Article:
Lot 232

Arizona 2017

1924 Isotta Fraschini Tipo 8A Landaulet by Sala & Riva


$434,500 USD | Sold

United States | Phoenix, Arizona



Chassis No.
Engine No.
  • An exceptional original and unrestored Isotta Fraschini
  • Retained by Isotta Fraschini for over 90 years and never officially “sold”
  • Incredibly preserved and largely untouched
  • The earliest known Tipo 8A; likely the first example built
  • Perhaps the only opportunity to become the first owner of a Full Classic

110 bhp, 7,370 cc OHV inline eight-cylinder engine, three-speed manual transmission, solid front axle and live rear axle with semi-elliptical leaf springs, and four-wheel power-assisted mechanical drum brakes. Wheelbase: 146 in.

Addendum: Please note that the original tires were replaced for road worthiness, though two of the original tires were retained and are mounted on the spare sidemount wheels.

According to the Societa Isotta Fraschini, the car offered here, chassis number 655, is the earliest known example of the company’s most famous and prestigious model, the Tipo 8A, and may well have been the first built. It was bodied by Cesare Sala of Milan, one of Italy’s premiere coachbuilders and one with a very close relationship to Isotta Fraschini, as Oreste Fraschini, a member of the founding family, occupied a seat on Sala’s board. Subsequently, around 1926, solid side-mount covers and special interior woodwork were fitted by Carrozzeria Riva, whose secondary coach tag is found directly under Sala’s on the body. This is believed to have been the only Isotta Fraschini that had two different Classic Era coachbuilders involved in its construction.

According to Isotta historian Angelo Tito Anselmi, in his famous book on the marque, the car was recorded as being sold to Filippo Bolzari of Milan, but there is no evidence that the vehicle was ever actually delivered to him, as no viable records survive noting the delivery. The current owner was informed that the car had been produced in 1924 as a demonstration chassis for the factory. As these cars were frequently driven by chauffeurs, Isotta Fraschini held training sessions for future drivers and used this particular chassis as the sample and training vehicle. Isotta Fraschini afterward put the nearly new automobile into storage at a warehouse, offsite of the factory, thus saving it from destruction when the Works was obliterated during World War II.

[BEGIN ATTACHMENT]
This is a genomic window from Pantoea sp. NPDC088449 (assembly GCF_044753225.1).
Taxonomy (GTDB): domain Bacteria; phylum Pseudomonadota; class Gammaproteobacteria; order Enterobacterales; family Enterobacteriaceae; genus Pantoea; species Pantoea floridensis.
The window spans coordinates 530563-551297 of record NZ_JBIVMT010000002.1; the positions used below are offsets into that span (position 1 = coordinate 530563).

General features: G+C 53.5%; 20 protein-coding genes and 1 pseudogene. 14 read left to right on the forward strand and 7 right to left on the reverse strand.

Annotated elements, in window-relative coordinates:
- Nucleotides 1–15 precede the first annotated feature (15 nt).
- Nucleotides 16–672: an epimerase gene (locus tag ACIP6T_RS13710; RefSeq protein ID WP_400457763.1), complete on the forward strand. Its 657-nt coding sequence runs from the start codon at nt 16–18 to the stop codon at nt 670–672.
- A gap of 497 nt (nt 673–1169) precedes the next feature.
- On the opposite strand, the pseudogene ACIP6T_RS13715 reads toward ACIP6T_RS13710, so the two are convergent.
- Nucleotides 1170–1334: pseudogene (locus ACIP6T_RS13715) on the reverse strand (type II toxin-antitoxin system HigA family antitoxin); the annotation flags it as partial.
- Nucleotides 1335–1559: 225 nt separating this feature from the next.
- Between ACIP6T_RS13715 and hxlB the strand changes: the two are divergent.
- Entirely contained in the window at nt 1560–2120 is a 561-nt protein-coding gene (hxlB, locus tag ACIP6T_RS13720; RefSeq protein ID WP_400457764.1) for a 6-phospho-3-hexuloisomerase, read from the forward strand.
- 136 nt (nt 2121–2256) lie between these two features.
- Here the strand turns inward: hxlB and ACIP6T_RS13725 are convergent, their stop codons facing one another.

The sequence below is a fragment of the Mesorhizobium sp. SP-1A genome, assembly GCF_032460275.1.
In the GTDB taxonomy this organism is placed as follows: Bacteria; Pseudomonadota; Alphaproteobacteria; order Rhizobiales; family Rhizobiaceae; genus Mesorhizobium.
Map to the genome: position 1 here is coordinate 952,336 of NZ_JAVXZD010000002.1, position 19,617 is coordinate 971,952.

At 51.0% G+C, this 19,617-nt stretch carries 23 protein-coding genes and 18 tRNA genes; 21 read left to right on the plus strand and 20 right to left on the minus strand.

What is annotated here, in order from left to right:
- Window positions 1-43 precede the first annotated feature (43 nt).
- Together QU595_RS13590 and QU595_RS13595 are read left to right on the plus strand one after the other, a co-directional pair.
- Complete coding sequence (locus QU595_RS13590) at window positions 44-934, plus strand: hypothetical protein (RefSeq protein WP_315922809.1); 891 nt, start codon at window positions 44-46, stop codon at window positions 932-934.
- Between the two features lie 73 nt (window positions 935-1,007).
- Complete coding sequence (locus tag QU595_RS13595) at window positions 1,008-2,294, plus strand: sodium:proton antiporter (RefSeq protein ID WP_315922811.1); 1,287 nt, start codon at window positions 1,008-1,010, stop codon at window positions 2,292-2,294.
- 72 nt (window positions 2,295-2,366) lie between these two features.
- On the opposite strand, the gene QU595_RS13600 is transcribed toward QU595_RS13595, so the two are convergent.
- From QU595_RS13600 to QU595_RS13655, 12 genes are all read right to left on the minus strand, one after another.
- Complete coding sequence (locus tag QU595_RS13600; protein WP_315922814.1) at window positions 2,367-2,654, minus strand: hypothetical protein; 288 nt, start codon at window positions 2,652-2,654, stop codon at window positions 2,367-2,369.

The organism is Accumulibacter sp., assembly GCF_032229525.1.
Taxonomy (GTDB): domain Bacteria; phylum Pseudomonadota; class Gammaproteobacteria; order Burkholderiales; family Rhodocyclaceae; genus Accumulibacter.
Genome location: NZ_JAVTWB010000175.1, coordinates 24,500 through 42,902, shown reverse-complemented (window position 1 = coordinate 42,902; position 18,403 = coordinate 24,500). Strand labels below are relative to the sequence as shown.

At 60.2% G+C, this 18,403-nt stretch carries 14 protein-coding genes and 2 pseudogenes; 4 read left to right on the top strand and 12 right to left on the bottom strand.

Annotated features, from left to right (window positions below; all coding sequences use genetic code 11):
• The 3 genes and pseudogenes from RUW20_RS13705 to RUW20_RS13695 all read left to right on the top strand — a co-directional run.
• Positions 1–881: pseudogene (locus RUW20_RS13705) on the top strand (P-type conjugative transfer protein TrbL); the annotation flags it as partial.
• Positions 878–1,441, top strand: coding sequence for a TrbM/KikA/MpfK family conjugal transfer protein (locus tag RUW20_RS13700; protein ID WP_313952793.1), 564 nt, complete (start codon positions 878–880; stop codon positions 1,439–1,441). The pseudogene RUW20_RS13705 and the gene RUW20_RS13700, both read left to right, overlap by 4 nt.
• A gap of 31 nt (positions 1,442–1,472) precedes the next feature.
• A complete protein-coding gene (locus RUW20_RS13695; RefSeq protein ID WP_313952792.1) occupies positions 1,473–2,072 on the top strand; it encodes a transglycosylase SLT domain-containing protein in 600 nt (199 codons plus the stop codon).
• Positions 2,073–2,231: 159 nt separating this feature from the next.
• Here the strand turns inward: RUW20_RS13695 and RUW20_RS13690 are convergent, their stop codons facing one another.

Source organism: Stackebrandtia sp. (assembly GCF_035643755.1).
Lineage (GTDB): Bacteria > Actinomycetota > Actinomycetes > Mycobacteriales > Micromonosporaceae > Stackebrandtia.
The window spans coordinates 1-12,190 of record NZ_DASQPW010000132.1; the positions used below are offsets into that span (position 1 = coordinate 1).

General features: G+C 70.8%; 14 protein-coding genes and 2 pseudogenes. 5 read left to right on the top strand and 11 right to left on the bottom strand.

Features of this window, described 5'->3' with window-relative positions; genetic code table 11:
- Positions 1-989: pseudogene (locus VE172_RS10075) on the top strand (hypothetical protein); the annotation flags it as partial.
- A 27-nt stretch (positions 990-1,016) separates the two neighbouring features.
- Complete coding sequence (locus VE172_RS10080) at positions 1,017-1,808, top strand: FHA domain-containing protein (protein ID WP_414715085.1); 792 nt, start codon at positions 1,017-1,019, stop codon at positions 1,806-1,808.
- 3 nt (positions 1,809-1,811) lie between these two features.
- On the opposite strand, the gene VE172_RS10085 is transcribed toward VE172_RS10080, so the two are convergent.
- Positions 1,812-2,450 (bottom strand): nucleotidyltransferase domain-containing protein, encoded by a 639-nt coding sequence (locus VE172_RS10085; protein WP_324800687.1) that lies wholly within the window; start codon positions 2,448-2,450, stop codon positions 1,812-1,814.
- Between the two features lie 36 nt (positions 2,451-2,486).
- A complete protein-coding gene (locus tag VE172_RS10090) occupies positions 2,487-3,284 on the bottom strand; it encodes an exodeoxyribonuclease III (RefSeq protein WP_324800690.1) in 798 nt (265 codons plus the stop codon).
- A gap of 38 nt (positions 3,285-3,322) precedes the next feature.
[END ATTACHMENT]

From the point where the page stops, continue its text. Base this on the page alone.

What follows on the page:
In 1993, the Isotta Fraschini name was revived by a partnership between Audi and coachbuilders Fissore. They eventually sold the name to Finmeccanica, an Italian defense, aerospace, and security company, and in the course of that deal, chassis 655 was discovered, still in the warehouse, which had remained in company ownership and largely forgotten. The current owner purchased the car directly from Finmeccanica and had it imported to the United States, for the first time in its life, in July 2016, 92 years after it was built.

The car has been cleaned and mechanically serviced, but it remains otherwise almost entirely original. Its finishes—inside, outside, and underneath—are all remarkably preserved, and scarcely even patinaed! Remarkable as it seems, the paint is original from 1924, as is, it is believed, the interior; there is, for instance, original Italian writing on the back of the carpeting. There is some evidence that the wiring was repaired in its Finmeccanica ownership, in addition to other cosmetic and mechanical maintenance, such as taillights modified to meet modern Italian laws. Nonetheless, the car is still, for all intents and purposes, “new”—the only Isotta Fraschini that has remained that way since the Classic Era.

This treasure is accompanied by a large collection of documentation, including that from the Societa Isotta Fraschini, and, most importantly, both the Bill of Sale between Isotta Fraschini and Finmeccanica, and the Bill of Sale to the current owner. The latter documents are the only sales receipts from this car’s entire history; thus, the buyer at this sale will become the last person to become the first official owner of a “new” Isotta Fraschini—one that the factory liked well enough to never sell it.